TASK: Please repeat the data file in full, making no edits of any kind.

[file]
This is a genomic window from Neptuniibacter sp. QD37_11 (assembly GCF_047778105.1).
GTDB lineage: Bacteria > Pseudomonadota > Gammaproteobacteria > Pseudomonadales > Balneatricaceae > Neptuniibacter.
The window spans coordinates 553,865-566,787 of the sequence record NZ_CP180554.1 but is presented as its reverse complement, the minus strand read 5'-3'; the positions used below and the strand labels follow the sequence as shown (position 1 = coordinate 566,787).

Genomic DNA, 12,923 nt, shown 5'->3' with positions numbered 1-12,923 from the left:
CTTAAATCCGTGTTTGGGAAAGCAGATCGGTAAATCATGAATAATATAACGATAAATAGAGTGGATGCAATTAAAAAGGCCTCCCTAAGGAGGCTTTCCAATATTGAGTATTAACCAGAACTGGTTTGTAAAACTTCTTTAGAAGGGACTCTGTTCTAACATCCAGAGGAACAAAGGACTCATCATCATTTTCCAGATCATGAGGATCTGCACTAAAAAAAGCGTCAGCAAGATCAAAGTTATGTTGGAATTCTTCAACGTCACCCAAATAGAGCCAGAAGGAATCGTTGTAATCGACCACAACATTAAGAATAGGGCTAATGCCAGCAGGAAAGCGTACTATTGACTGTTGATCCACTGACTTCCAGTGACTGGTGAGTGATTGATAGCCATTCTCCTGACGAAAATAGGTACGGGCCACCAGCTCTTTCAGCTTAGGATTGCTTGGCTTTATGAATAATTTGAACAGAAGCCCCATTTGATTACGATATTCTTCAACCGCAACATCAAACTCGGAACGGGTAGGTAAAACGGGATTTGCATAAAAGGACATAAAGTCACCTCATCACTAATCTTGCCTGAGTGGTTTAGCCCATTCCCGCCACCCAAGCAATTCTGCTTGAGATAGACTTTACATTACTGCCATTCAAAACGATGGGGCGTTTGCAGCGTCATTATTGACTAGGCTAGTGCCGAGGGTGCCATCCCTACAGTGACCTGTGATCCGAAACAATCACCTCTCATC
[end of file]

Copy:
This is a genomic window from Neptuniibacter sp. QD37_11 (assembly GCF_047778105.1).
GTDB lineage: Bacteria > Pseudomonadota > Gammaproteobacteria > Pseudomonadales > Balneatricaceae > Neptuniibacter.
The window spans coordinates 553,865-566,787 of the sequence record NZ_CP180554.1 but is presented as its reverse complement, the minus strand read 5'-3'; the positions used below and the strand labels follow the sequence as shown (position 1 = coordinate 566,787).

Genomic DNA, 12,923 nt, shown 5'->3' with positions numbered 1-12,923 from the left:
CTTAAATCCGTGTTTGGGAAAGCAGATCGGTAAATCATGAATAATATAACGATAAATAGAGTGGATGCAATTAAAAAGGCCTCCCTAAGGAGGCTTTCCAATATTGAGTATTAACCAGAACTGGTTTGTAAAACTTCTTTAGAAGGGACTCTGTTCTAACATCCAGAGGAACAAAGGACTCATCATCATTTTCCAGATCATGAGGATCTGCACTAAAAAAAGCGTCAGCAAGATCAAAGTTATGTTGGAATTCTTCAACGTCACCCAAATAGAGCCAGAAGGAATCGTTGTAATCGACCACAACATTAAGAATAGGGCTAATGCCAGCAGGAAAGCGTACTATTGACTGTTGATCCACTGACTTCCAGTGACTGGTGAGTGATTGATAGCCATTCTCCTGACGAAAATAGGTACGGGCCACCAGCTCTTTCAGCTTAGGATTGCTTGGCTTTATGAATAATTTGAACAGAAGCCCCATTTGATTACGATATTCTTCAACCGCAACATCAAACTCGGAACGGGTAGGTAAAACGGGATTTGCATAAAAGGACATAAAGTCACCTCATCACTAATCTTGCCTGAGTGGTTTAGCCCATTCCCGCCACCCAAGCAATTCTGCTTGAGATAGACTTTACATTACTGCCATTCAAAACGATGGGGCGTTTGCAGCGTCATTATTGACTAGGCTAGTGCCGAGGGTGCCATCCCTACAGTGACCTGTGATCCGAAACAATCACCTCTCATC